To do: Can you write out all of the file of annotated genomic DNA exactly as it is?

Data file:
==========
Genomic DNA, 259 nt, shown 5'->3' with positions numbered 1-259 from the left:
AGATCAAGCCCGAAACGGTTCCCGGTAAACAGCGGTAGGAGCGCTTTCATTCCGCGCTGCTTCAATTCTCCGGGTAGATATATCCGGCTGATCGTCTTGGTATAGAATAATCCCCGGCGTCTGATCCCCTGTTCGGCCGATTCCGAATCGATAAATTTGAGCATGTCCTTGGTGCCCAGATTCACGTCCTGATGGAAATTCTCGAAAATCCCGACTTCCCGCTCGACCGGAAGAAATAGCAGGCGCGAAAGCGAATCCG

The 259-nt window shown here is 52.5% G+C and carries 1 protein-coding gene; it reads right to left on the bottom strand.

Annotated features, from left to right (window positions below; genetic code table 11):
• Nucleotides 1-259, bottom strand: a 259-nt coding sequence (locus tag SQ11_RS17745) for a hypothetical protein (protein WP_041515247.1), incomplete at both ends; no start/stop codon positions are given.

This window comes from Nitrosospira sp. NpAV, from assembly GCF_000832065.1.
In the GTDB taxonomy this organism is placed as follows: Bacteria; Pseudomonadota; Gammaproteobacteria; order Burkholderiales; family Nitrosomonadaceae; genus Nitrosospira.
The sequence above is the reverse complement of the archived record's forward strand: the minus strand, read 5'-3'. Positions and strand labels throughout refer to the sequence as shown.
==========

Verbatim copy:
Genomic DNA, 259 nt, shown 5'->3' with positions numbered 1-259 from the left:
AGATCAAGCCCGAAACGGTTCCCGGTAAACAGCGGTAGGAGCGCTTTCATTCCGCGCTGCTTCAATTCTCCGGGTAGATATATCCGGCTGATCGTCTTGGTATAGAATAATCCCCGGCGTCTGATCCCCTGTTCGGCCGATTCCGAATCGATAAATTTGAGCATGTCCTTGGTGCCCAGATTCACGTCCTGATGGAAATTCTCGAAAATCCCGACTTCCCGCTCGACCGGAAGAAATAGCAGGCGCGAAAGCGAATCCG

The 259-nt window shown here is 52.5% G+C and carries 1 protein-coding gene; it reads right to left on the bottom strand.

Annotated features, from left to right (window positions below; genetic code table 11):
• Nucleotides 1-259, bottom strand: a 259-nt coding sequence (locus tag SQ11_RS17745) for a hypothetical protein (protein WP_041515247.1), incomplete at both ends; no start/stop codon positions are given.

This window comes from Nitrosospira sp. NpAV, from assembly GCF_000832065.1.
In the GTDB taxonomy this organism is placed as follows: Bacteria; Pseudomonadota; Gammaproteobacteria; order Burkholderiales; family Nitrosomonadaceae; genus Nitrosospira.
The sequence above is the reverse complement of the archived record's forward strand: the minus strand, read 5'-3'. Positions and strand labels throughout refer to the sequence as shown.